SANs have their historical roots in connection-oriented technologies such as enterprise system connection (ESCON) and small computer systems interface (SCSI). In order to enable the consolidation of SAN resources, and to provide switched data pathways across high-performance networks that connect servers to their data sets, SANs consist of dedicated resources. Thus, the business benefits of consolidated SANs include:

 

  • Better enterprise business integration,
  • Greater utilization and flexibility in storage systems,
  • Reduced total cost of ownership (TCO), and
  • A streamlined approach to disaster recovery.

SANs are the foundation for business continuity plans, and they provide the backbone for high-availability environments in the datacenter. And as more storage and processing devices are connected, SANs will need to span different processor and operating environment technologies and protocols. With all of the preceding in mind, let's begin looking at how the SAN fabric virtualization process delivers a key goal for storage administrators -- SANs that are easier to manage.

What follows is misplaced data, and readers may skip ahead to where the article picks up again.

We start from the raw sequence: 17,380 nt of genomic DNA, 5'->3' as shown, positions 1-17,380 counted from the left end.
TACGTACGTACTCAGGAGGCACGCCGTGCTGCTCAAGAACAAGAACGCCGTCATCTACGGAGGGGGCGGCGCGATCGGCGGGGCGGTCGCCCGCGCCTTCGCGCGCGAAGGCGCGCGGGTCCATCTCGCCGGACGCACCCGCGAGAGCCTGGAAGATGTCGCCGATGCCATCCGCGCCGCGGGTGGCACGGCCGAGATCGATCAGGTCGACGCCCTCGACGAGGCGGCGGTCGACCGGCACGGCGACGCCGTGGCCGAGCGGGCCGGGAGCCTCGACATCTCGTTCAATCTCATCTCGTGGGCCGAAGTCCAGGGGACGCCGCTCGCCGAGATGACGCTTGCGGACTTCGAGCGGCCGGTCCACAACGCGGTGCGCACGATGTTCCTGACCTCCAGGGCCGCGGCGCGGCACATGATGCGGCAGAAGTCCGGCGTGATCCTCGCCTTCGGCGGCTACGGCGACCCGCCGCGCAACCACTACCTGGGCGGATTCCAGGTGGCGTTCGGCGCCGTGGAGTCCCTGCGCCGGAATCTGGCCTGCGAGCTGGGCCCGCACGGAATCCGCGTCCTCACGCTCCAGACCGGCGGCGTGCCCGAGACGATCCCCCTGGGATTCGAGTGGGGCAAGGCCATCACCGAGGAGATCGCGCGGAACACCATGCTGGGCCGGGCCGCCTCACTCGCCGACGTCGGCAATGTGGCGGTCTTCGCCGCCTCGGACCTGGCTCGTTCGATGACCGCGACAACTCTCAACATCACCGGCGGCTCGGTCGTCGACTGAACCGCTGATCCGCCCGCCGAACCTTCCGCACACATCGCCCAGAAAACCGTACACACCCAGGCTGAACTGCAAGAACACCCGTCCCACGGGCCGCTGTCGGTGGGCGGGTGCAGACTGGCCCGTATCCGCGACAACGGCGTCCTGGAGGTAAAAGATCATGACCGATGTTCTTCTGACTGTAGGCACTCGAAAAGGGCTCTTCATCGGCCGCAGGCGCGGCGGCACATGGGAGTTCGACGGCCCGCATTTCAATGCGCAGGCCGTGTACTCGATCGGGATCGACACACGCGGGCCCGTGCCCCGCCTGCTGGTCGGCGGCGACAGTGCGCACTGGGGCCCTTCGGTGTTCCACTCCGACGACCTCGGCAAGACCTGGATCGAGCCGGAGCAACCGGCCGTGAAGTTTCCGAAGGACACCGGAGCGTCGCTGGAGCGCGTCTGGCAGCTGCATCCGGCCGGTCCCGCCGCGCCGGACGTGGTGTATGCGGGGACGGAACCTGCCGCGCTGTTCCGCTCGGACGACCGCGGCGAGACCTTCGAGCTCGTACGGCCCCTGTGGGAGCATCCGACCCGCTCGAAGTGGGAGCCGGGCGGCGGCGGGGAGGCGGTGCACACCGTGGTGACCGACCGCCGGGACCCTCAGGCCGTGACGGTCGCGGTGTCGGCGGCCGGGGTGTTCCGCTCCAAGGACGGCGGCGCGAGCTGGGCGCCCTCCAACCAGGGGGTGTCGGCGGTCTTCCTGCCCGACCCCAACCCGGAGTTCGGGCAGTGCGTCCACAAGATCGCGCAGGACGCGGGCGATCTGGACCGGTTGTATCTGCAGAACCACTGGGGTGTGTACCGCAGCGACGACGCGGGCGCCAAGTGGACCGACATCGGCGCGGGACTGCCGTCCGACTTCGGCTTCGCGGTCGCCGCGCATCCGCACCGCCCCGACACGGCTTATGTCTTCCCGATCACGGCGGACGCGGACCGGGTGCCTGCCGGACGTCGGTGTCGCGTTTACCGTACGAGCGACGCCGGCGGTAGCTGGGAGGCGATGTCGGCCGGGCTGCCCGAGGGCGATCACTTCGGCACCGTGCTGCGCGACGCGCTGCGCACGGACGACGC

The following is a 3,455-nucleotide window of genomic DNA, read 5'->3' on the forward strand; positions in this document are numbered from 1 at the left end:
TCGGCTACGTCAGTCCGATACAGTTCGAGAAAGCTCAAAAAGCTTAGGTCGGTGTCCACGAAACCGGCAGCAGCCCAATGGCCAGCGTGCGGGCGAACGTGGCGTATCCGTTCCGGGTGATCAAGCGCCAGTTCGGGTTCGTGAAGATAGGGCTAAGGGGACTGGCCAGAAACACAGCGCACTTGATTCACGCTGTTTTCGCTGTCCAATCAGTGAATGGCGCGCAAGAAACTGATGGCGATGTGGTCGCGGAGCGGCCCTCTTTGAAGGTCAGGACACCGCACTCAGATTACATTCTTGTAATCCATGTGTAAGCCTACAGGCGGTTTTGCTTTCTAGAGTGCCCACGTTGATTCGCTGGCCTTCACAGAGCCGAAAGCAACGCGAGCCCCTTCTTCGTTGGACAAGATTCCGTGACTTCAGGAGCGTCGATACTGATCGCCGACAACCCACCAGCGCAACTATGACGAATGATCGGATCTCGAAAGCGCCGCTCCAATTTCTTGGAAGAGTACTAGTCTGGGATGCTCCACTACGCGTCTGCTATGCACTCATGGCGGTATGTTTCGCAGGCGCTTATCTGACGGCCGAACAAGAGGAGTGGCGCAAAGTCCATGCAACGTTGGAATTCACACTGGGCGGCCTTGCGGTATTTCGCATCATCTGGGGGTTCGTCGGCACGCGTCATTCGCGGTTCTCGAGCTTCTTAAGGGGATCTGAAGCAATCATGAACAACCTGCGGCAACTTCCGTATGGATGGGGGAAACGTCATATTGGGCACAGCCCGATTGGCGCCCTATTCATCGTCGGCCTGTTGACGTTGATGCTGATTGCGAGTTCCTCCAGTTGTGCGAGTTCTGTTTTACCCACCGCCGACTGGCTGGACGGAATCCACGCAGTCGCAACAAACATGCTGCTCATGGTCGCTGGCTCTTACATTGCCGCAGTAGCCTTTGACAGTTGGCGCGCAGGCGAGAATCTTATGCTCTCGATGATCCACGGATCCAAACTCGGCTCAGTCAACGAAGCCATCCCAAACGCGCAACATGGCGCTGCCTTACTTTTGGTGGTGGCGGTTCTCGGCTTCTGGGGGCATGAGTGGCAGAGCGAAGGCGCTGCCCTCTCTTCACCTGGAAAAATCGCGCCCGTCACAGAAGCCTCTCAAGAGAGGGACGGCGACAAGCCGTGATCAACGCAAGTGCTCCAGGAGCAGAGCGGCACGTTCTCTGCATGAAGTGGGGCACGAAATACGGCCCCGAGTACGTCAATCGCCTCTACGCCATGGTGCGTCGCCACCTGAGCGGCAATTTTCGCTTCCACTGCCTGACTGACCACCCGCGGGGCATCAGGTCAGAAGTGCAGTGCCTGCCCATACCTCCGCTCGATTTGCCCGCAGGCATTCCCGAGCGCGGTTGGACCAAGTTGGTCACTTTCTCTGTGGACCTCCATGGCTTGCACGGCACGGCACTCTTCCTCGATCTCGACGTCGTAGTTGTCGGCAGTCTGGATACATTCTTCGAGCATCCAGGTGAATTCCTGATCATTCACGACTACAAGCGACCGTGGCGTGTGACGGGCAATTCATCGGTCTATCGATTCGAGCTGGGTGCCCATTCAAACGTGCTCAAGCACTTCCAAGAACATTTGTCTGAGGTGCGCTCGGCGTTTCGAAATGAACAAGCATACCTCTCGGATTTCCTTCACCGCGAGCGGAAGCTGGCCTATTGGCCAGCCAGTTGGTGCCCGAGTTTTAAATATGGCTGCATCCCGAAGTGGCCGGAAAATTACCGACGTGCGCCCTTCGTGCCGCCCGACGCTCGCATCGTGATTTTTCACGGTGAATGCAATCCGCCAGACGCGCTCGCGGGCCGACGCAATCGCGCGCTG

Management of the SAN Fabric Virtualization Process

The process of simplifying the management of a SAN by isolating physical descriptions of storage, server, and network functionality -- and replacing these descriptions with logical designators -- is known as fabric virtualization. For example, in a virtualized SAN, system administrators will be able to provision storage for use by a server or a cluster of servers without needing to know which storage device is being utilized or exactly what network paths are being used. Policies for backup and restore and other data protection/data movement procedures will also be applied automatically in a virtualized SAN. This means that SAN virtualization products will need to reach the enterprise market environment in three stages:

 

  1. Visualization.
  2. Assisted management.
  3. Automatic provisioning.